Analysis Shows Suits to Blame for 2009’s 43 World-Record Swims

Did the controversial swimsuit technology of 2009 contribute to the sudden rise in world-records? What other factors could have contributed or is technology blurring the lines of fairness?

In the world of international sports, any and every advantage that can be gained is capitalized on by the athlete – whether it be training methods, the mobility exercises of Dara Torres, or the world of performance-enhancing drugs. According to the rules of competition, some of these advantages are deemed fair and others outlawed. One element in this pursuit of performance is sports technology and sometimes technology crosses the line from being a fair to an unfair advantage before the rules can catch up.

In 2009 at the World Championship in Rome, 43 world records were set in long-course (50m pool) swimming. On January 1, 2010 the Federation International de Natation (FINA) created new rules for the swimsuits allowed in international competition. Since that time, not a single long-course world record has been set.

A new report published in the Journal of Strength and Conditioning Research looked at this phenomenon to determine whether the Speedo full-body swimsuits introduced in 2008 were to blame or if there were other factors that contributed to the sudden rise in record swims in 2009.

Analysts examined the sport of swimming from 1990 to 2010. They looked at the following aspects to determine the cause of the amazing swim times in 2009:

  • If there were similar record setting trends in comparable sports, like track and field.
  • If there were rule changes that could account for the new records.
  • If the sudden rise in record setting was gender specific.
  • If the rise in record setting was specific to certain swim events.
  • If the competitive population of swimmers had drastically changed.
  • If one athlete had skewed the number of records on his/her own.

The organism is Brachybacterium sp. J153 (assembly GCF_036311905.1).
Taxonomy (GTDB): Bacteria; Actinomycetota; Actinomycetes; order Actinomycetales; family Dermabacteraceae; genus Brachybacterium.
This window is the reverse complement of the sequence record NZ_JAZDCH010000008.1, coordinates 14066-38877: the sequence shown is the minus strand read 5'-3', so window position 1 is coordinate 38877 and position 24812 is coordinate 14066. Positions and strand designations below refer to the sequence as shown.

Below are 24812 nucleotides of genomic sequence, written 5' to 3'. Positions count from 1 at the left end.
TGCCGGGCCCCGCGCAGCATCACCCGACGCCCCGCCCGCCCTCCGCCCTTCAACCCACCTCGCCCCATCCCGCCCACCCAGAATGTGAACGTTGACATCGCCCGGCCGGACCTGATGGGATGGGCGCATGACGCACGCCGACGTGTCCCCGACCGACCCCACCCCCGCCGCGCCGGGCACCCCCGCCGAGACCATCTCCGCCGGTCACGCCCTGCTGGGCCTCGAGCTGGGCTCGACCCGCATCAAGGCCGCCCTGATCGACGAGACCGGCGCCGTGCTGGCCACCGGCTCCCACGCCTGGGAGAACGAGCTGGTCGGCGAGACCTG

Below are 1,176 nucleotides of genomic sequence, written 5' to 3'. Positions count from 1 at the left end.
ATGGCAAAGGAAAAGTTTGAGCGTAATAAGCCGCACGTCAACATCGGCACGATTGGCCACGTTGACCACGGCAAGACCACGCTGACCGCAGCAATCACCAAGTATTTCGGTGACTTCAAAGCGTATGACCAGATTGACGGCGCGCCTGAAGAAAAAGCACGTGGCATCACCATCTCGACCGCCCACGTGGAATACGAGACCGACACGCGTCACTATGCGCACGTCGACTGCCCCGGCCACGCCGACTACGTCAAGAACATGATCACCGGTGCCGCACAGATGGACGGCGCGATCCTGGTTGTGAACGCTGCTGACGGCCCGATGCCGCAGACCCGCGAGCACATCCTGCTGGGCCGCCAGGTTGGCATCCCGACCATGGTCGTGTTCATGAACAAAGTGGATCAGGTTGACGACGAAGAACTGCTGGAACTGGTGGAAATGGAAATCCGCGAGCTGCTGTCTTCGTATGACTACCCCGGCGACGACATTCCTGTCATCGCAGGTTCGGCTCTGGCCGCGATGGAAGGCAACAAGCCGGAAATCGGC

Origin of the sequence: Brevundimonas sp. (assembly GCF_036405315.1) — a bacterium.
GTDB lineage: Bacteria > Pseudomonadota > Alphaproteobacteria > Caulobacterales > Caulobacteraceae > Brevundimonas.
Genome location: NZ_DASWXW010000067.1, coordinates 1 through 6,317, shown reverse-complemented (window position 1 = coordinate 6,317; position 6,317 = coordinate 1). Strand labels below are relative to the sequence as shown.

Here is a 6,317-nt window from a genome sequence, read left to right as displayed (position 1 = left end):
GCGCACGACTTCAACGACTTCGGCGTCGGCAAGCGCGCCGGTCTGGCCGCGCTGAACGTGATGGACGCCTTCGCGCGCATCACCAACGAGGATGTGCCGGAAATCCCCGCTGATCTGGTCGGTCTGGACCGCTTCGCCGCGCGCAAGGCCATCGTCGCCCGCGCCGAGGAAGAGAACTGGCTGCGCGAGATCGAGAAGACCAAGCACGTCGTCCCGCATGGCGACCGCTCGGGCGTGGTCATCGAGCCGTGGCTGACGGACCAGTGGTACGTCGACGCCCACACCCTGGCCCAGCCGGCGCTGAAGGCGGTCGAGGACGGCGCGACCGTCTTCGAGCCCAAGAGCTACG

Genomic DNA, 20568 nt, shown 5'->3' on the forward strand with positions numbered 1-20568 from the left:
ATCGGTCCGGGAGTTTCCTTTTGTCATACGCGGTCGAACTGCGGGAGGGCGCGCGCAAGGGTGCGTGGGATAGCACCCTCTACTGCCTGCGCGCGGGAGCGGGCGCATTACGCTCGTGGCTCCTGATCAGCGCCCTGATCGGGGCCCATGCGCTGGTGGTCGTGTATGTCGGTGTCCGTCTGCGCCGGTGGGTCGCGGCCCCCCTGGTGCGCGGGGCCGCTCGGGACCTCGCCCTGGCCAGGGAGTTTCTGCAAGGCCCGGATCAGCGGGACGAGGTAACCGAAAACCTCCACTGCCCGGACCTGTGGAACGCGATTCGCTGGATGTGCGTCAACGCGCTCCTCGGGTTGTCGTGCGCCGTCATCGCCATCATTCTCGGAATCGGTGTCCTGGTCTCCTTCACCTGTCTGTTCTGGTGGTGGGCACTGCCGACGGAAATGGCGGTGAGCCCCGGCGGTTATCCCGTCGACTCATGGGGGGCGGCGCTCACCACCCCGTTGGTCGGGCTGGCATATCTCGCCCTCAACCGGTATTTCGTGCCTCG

• If there was equipment that could account for the phenomenon.

What analysts uncovered, from 1990 to 2010:

  • Men ran 2.85% faster in the 400m dash and swan 5.86% faster in the 100m freestyle.
  • Women ran 3.29% faster in the 400m dash and swam 5.57% faster in the 100m freestyle.
  • Men ran 3.59% faster in the 3,000m run and swam 5.76% faster in the 800m freestyle.

From this, analysts concluded swimming was improving performances at a rate anomalous with other comparable sports and therefore the commonly shared strength and conditioning methodologies relied on for training could not be the reason. In addition, swim performances were increasing equally across gender and across length of swim event, so it was not one gender or event responsible for the high rate of records set in 2009.

Analysts also felt the pool of swimmers from which competitive athletes were coming was not to blame for the sudden rise in world records. The number of people entering the sport increased on average by 3% each year between 1990 and 2010, while the swim performances increased at far greater rates.

Looking at the 2009 FINA World Championship there was also no individual athlete responsible for skewing the number of world records set. Other than Michael Phelps, who earned three world records, no other athletes broke more than two.

Based on the criteria laid out by the analysts the only contributing factor left to consider was the technology used by the record setting swimmers. In 2008, the Speedo LZR Racer was launched. In 2009, 43 world records were set at the FINA Championships. In 2010 the swimsuits were banned and the best times in the world fell drastically.

As stated in the report:

Full-body, technical suits were worn by all of the athletes who broke world records at the FINA championship meet. These technical suits were able to reduce drag, improve buoyancy, and enhance body compression – all of which could separately or jointly account for improved performance.1

While there is certainly no arguing the dedication and hard work of all the athletes who set records in 2009, it cannot be disputed the swimsuits aided in their performances. As so often happens, the debate of how much technology can or should be allowed to contribute to the pursuit of performance has arisen. While sometimes it is clear to the majority that a tool is not “fair,” as is the case with performance-enhancing drugs, controversies like the swimsuits of 2009 blur the line and cause us to examine what is fair in sports.